Sermon preached on Sunday, June 20, 2021 at Christ Episcopal Church, Alameda
by Rev. Will Scott, Associate Rector
14 Then Jesus, filled with the power of the Spirit, returned to Galilee, and a report about him spread through all the surrounding country. 15He began to teach in their synagogues and was praised by everyone.
Today’s service is adapted from a liturgy compiled by the Vivian Traylor Chapter of the Union of Black Episcopalians and is part of a larger effort in our Diocese and throughout the Episcopal Church to add Juneteenth to our official calendar of feast days. The lessons from Amos, Galatians and Luke all speak to what Verna Dozier called God’s dream, “that all creation will live together in peace and harmony and fulfillment. All parts of creation. And the dream of God is that the good creation that God created -- what the refrain says, 'and God saw that it was good' -- be restored.”
In our gospel today, we have what some scholars describe as Jesus’ mission statement, we don’t know for sure whether Jesus chose the section of Isaiah or if it was the portion of the text appointed for that day. Luke describes the scene almost like stage directions, and places an emphasis on physical actions. Jesus arrives in Nazareth, he went to the synagogue, he stood up, he unrolled the scroll…and after the quote from the prophet, Luke says Jesus “rolled up the scroll, gave it back to the person who’d given it to him, and sat down.” Then Jesus gives a very brief but powerful sermon, “today, this scripture is fulfilled in your hearing.”
Perhaps like many of you over the course of this week, I have learned more about Juneteenth which marks the day more than two years after the emancipation proclamation that enslaved people in Texas learned that they were free and the celebrations that began and have been passed down ever since. Perhaps like you I have been moved by the voices and persistence of activists and organizers who for years and years have worked to make this day a national holiday. The walking, speaking and organizing done by 94 year-old Opal Lee is a reminder to that for the dream of God to be realized requires physical actions. We must like Jesus in today’s gospel, be on the move, get up, unroll sacred texts, and speak up.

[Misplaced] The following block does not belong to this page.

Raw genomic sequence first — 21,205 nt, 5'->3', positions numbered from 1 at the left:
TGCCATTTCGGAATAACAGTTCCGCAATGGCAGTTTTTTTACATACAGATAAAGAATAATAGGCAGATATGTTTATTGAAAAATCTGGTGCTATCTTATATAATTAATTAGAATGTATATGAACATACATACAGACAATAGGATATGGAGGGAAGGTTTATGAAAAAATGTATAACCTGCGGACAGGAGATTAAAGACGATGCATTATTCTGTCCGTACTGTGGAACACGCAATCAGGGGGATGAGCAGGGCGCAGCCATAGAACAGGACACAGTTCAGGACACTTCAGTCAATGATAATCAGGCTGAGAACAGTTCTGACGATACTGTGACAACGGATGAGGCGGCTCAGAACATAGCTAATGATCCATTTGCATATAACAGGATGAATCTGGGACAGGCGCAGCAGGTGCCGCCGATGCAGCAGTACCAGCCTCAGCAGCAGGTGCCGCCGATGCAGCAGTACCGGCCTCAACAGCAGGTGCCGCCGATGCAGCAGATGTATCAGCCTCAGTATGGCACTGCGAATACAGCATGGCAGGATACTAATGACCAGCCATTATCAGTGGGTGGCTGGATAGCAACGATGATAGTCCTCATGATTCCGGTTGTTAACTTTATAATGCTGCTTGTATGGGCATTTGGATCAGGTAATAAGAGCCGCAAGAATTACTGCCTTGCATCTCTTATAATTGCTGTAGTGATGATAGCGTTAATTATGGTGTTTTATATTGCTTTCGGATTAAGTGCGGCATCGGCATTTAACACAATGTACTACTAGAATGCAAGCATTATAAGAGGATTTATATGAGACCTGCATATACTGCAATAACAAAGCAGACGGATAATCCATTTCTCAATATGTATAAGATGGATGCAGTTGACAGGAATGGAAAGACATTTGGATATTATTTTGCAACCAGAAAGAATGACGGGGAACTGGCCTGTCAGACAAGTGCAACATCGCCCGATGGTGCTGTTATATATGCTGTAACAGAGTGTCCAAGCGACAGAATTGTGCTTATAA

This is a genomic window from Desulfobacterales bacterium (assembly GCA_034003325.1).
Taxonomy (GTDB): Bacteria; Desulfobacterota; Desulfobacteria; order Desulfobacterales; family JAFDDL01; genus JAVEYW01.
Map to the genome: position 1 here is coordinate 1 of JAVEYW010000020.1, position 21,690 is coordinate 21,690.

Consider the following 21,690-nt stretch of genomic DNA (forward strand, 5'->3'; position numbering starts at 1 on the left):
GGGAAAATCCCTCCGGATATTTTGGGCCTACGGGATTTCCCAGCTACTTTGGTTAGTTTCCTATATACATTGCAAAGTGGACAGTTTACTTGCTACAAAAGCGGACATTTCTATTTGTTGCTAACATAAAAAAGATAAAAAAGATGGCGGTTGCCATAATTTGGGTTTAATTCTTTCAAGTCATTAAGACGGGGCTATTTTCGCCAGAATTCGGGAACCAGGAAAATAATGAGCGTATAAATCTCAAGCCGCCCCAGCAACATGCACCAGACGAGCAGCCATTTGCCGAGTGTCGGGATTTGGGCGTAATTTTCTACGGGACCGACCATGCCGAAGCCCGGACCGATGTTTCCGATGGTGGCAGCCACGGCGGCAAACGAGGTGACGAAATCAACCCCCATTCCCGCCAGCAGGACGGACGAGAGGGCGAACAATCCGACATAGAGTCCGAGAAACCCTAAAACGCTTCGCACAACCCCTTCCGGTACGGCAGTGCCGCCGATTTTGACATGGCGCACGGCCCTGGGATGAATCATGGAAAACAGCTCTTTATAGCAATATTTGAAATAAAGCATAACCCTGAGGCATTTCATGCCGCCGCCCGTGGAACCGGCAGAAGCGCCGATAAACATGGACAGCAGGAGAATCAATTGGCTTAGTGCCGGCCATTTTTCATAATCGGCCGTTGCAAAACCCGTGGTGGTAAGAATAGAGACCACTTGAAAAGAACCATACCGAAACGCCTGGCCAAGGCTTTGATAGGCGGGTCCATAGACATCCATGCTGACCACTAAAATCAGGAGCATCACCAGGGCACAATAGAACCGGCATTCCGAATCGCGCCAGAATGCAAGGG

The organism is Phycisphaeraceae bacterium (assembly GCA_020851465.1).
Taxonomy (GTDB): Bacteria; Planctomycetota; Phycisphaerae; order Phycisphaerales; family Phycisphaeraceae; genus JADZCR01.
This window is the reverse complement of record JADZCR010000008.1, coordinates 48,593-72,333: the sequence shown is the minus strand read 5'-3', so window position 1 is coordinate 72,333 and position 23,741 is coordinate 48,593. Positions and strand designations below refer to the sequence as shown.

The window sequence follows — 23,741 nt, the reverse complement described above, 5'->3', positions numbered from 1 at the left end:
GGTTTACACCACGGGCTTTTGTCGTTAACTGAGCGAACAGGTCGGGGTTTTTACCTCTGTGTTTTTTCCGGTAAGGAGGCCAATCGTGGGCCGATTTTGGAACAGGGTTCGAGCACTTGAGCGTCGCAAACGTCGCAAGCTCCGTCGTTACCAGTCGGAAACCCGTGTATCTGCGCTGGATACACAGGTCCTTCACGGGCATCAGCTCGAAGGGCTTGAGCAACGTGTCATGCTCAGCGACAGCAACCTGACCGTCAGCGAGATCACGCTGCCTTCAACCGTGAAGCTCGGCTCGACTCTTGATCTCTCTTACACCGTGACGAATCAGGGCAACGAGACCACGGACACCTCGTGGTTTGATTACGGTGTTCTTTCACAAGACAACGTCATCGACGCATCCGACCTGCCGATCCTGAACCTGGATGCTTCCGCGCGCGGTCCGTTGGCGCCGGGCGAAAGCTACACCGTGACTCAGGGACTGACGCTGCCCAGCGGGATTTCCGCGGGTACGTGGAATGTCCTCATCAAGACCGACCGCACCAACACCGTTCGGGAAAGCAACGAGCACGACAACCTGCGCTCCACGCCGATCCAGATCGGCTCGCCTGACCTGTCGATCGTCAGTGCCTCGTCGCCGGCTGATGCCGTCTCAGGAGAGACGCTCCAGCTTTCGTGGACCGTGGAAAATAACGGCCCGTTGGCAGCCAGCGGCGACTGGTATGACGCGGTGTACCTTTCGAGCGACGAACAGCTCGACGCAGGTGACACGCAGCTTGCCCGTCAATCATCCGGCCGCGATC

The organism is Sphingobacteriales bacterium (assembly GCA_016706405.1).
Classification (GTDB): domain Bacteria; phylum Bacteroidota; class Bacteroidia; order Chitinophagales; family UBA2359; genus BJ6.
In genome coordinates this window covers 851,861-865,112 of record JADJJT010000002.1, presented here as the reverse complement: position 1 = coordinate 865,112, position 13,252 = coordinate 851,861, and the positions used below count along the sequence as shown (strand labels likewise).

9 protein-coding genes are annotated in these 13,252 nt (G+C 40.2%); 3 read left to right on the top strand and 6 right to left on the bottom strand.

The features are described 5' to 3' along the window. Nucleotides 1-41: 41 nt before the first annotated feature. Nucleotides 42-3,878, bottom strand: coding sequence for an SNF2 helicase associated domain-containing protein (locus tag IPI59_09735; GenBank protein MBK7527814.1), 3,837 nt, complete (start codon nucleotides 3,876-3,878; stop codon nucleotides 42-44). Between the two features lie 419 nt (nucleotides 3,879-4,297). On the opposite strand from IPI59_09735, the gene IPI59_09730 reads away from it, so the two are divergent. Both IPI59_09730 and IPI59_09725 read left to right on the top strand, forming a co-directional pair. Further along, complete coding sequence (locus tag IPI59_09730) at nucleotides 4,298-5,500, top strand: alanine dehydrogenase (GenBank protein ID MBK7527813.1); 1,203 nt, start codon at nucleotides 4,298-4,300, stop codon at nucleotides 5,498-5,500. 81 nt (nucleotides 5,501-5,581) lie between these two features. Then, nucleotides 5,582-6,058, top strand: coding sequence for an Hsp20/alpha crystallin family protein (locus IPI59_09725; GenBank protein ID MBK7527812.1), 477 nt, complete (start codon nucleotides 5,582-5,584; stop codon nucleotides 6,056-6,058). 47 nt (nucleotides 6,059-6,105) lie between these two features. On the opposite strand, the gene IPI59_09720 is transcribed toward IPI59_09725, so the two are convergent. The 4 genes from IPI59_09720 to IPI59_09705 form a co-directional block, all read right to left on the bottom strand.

But perhaps above all, we must find a way, like those learning of their freedom 156 years ago in TX after more than 240 years of slavery in the American colonies, and as Jesus preached, find a way to hear, to really listen and take in the good news of God for those in poverty, bondage, or suffering any form of oppression.
Like the saying, it is always darkest before the dawn, in order to recognize, comprehend, hear and fulfill God’s dream for all creation, we must be honest about the realities of our nation’s historic and present systemic injustice, racism, and violence. Earlier this week I heard an interview with Clint Smith, author of the recently published, “How the Word Is Passed: A Reckoning with the History of SlaveryAcross America.” He described visiting the largest maximum-security prison in the United States located in Louisiana and called Angola. This giant prison isbuilt on the site of a former plantation given that name because so many of the enslaved there originated from that region of Africa. Over 70 percent of current inmates at Angola Prison are black, and like many of those suffering behind bars and within our nation’s criminal justice system are forced to labor for relatively no pay. But systemic racism and injustice isn’t just happening far away in Louisiana, a few weeks ago a member of Christ Church brought my attention to a recent article by Rasheed Shabazz in the San Francisco Chronicle with the headline “For more than a century, Alameda has been the Bay Area's island of racism and police violence.”
For today’s gospel to mean anything, for the powerful joy of Juneteenth to be heard, requires repentance, a turning around, a revolution.
So we have work to do, we have moves to make, stands to take and voices to hear Christ Church, Alameda. We have work to do on ourselves, and work to do within and around us. In closing I’m going to share another quote from the late great Episcopal theologian Verna Dozier who wrote,
"We have lost the capacity to dream great dreams. We reduce God to the personal, private, ’spiritual’ sphere of our lives, and ministry to personal, private, ’spiritual’ acts - a good deed here, a good deed there, a cup of cold water here, a loaf of freshly baked bread there, a prison visit here, a hospital call there, a night in a shelter here, a time with a troubled friend there. We see no need to challenge the systems that make these ‘ministries’ necessary.
The call to ministry is the call to be a citizen of the kingdom of God in a new way, the daring, free, accepting, compassionate way Jesus modeled. It means being bound by no yesterday, fearing no tomorrow, drawing no lines between friend and foe, the acceptable ones and the outcasts. Ministry is commitment to the dream of God."